Simply #MoneyDiaries with Aisha Pandor

Simply #MoneyDiaries with Aisha Pandor

Simply #MoneyDiaries with Aisha Pandor

1. Do you have a monthly budget? If yes, when did you start budgeting and why?

Yes. Every month, I put aside a set amount into savings, budget for monthly expenses and try and make sure there’s a little extra left over for any unexpected expenses that come up.

My budgeting habits started as a student. Back then, I was living off bursaries which arrived in lump sums. Having to make them last the whole year taught me a lot of valuable lessons about budgeting.

2. Do you have a specific method and strategy for saving e.g. using an app, and/or particular savings instruments (e.g. index funds or a broker or a website)?

Alen (my husband) and I have an Excel spreadsheet for our monthly budget. We also have a joint savings account, with online banking giving us oversight of both that account and all our other finances.

3. Does your saving strategy include a fixed amount or percentage of your earnings?

We do try to put the same amount away every month, but there are times when we have to be a little more flexible.

4. If you have a partner (e.g. husband), do you have tips for how to discuss and negotiate money that you’ve learned work well?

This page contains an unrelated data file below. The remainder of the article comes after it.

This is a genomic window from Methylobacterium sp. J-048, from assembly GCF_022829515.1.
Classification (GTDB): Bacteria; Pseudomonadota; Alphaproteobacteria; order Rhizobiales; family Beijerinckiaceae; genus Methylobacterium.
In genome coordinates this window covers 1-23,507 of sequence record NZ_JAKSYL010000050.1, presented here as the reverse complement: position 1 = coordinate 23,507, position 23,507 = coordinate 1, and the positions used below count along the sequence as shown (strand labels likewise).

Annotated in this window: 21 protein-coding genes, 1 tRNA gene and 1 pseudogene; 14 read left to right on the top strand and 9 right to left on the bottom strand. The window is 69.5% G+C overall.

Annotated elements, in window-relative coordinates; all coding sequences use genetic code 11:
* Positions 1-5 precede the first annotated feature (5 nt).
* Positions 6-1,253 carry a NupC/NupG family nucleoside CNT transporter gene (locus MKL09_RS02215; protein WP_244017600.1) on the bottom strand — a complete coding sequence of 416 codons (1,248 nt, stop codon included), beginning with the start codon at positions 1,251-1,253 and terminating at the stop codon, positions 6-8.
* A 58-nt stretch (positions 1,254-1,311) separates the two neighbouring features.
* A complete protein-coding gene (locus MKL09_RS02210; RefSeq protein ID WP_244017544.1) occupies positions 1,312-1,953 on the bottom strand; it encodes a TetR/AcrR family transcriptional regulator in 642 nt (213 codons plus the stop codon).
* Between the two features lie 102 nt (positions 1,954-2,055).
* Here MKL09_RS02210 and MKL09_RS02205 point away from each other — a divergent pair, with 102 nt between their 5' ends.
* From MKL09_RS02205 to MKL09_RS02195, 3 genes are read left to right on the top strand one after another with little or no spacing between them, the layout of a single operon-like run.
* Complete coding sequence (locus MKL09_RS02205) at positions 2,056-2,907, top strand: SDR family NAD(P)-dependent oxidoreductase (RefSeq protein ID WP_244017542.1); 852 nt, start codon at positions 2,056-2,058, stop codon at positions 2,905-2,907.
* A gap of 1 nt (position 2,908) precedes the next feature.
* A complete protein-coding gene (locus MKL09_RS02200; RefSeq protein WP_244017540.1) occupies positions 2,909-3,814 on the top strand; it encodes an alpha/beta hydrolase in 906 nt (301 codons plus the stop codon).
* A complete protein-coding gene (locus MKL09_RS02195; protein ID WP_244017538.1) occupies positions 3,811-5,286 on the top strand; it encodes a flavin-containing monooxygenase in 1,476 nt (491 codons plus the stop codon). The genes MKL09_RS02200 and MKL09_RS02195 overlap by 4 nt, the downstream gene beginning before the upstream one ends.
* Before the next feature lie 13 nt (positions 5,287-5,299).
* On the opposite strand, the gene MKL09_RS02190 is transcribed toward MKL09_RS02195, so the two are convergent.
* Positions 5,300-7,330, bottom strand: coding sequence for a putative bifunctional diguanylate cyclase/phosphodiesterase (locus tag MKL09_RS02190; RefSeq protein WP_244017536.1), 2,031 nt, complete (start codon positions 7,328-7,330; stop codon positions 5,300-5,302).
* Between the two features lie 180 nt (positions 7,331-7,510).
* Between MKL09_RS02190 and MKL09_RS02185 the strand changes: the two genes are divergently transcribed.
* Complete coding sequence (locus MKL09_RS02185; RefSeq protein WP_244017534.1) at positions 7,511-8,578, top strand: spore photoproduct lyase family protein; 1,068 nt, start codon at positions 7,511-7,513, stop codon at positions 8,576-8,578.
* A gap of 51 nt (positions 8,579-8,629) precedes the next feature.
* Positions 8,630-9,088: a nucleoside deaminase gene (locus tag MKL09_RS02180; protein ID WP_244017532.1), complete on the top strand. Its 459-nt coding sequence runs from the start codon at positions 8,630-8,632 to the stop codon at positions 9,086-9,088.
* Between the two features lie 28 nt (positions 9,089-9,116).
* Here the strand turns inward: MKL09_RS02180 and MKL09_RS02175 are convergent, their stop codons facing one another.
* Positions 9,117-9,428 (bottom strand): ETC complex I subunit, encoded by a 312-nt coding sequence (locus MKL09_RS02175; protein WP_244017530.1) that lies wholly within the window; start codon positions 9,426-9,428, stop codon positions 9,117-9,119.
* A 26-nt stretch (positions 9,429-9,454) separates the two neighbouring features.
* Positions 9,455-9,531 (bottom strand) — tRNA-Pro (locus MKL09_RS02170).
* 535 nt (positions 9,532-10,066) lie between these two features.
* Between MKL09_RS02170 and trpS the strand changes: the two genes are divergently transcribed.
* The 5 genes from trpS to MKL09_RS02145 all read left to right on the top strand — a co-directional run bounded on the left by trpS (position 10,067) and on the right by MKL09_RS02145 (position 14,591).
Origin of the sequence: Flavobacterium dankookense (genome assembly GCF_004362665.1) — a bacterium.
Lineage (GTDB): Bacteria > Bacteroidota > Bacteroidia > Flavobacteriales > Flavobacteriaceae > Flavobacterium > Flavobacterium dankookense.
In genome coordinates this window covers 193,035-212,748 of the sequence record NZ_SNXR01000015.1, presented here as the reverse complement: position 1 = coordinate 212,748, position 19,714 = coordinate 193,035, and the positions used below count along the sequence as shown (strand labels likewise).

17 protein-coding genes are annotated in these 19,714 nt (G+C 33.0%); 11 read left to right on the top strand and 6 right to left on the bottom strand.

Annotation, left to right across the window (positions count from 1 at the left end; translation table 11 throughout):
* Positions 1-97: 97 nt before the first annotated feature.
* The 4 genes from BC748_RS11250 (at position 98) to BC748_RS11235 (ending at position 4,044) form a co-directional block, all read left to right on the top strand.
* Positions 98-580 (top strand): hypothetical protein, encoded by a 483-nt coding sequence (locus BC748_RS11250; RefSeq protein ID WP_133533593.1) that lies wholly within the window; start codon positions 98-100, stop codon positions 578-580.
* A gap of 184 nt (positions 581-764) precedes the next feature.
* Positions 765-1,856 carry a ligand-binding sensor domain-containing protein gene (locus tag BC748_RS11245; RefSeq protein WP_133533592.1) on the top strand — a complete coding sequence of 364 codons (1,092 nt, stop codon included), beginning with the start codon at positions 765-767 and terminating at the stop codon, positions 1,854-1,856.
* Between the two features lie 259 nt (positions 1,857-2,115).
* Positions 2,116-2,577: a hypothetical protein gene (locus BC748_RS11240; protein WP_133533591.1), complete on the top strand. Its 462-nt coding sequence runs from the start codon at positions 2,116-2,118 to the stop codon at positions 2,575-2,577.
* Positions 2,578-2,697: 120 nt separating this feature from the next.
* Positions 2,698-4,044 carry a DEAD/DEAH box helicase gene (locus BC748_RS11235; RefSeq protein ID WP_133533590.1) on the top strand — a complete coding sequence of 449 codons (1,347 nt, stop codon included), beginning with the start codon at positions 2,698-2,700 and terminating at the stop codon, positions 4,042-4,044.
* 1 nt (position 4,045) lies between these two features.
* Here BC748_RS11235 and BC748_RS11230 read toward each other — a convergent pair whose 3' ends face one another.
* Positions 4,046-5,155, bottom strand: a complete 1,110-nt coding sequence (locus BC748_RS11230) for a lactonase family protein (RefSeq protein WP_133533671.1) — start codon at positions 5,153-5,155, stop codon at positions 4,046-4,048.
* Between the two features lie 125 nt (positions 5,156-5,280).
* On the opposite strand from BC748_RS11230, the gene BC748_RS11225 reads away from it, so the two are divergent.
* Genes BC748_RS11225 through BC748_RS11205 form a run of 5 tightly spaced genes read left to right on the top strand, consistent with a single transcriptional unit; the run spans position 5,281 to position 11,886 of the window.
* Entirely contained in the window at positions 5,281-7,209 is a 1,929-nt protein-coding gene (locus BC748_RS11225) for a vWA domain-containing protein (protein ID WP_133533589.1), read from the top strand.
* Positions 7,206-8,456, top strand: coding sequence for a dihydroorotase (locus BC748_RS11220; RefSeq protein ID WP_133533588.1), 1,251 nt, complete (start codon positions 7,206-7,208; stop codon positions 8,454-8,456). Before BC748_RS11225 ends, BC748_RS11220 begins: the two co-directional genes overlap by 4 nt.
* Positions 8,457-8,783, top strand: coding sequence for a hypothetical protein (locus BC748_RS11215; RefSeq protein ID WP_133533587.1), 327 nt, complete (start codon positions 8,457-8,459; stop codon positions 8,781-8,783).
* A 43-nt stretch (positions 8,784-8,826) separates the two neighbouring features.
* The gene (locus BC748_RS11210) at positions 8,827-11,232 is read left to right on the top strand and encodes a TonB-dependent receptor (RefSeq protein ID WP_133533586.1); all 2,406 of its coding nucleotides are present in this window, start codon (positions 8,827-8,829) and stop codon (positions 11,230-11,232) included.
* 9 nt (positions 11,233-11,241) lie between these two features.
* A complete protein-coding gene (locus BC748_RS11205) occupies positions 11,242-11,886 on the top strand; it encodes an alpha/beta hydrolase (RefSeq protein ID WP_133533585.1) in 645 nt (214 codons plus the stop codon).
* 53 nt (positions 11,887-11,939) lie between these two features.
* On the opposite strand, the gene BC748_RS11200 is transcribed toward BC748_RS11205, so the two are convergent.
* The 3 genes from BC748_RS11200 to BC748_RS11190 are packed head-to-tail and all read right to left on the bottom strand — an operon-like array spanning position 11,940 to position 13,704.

When it comes to money and relationships, complete honesty and openness is vital. It’s all too easy to argue about money, but you can avoid a lot of those arguments if you’re always on the same page.

As much as possible, we also try to think ahead and plan for things like holidays and big family events.

Being entrepreneurs, we also know that some months will be better than others. During the good months, we try and put away a little extra for the more challenging ones.

5. Do you have any life hacks for saving and investing that you’d like to share with other women?

The first and most important thing I’d suggest is putting away a set amount at the beginning of every month. If you wait to see how much you’ve got left at the end of the month, there’s a pretty good chance there won’t be anything.

Contrary to the opinion of some financial experts, I also think buying a house is a great savings mechanism. It forces you to put away money every month into an appreciating asset. Not only is it easier than finding the discipline to put away the money you’re saving by renting, it’s also something you can use for financing if you want to start a business.

Finally, if you are in debt, I’d suggest trying to pay off that debt and saving at the same time. That monthly credit card payment can feel like a massive grudge if it’s all you’re focused on. Working towards a savings goal (even if you put those savings straight into your credit card once you’ve reached your goal) can be much more rewarding.

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